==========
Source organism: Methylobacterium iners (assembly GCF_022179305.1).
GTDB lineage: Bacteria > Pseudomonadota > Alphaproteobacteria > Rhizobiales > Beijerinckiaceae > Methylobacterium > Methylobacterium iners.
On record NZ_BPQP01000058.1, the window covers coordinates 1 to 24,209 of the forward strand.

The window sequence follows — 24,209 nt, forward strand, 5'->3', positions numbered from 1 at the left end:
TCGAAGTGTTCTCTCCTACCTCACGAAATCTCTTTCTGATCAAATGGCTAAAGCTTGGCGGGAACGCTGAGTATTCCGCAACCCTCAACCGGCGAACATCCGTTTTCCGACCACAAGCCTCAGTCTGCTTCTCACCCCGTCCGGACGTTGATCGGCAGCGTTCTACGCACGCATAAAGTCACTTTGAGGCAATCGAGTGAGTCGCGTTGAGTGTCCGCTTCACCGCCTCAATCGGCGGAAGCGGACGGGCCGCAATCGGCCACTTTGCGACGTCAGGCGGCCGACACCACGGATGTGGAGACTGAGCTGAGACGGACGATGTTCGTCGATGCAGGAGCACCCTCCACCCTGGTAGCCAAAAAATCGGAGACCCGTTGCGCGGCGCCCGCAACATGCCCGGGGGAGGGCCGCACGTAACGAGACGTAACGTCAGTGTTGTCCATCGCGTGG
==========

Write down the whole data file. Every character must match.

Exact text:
Source organism: Methylobacterium iners (assembly GCF_022179305.1).
GTDB lineage: Bacteria > Pseudomonadota > Alphaproteobacteria > Rhizobiales > Beijerinckiaceae > Methylobacterium > Methylobacterium iners.
On record NZ_BPQP01000058.1, the window covers coordinates 1 to 24,209 of the forward strand.

The window sequence follows — 24,209 nt, forward strand, 5'->3', positions numbered from 1 at the left end:
TCGAAGTGTTCTCTCCTACCTCACGAAATCTCTTTCTGATCAAATGGCTAAAGCTTGGCGGGAACGCTGAGTATTCCGCAACCCTCAACCGGCGAACATCCGTTTTCCGACCACAAGCCTCAGTCTGCTTCTCACCCCGTCCGGACGTTGATCGGCAGCGTTCTACGCACGCATAAAGTCACTTTGAGGCAATCGAGTGAGTCGCGTTGAGTGTCCGCTTCACCGCCTCAATCGGCGGAAGCGGACGGGCCGCAATCGGCCACTTTGCGACGTCAGGCGGCCGACACCACGGATGTGGAGACTGAGCTGAGACGGACGATGTTCGTCGATGCAGGAGCACCCTCCACCCTGGTAGCCAAAAAATCGGAGACCCGTTGCGCGGCGCCCGCAACATGCCCGGGGGAGGGCCGCACGTAACGAGACGTAACGTCAGTGTTGTCCATCGCGTGG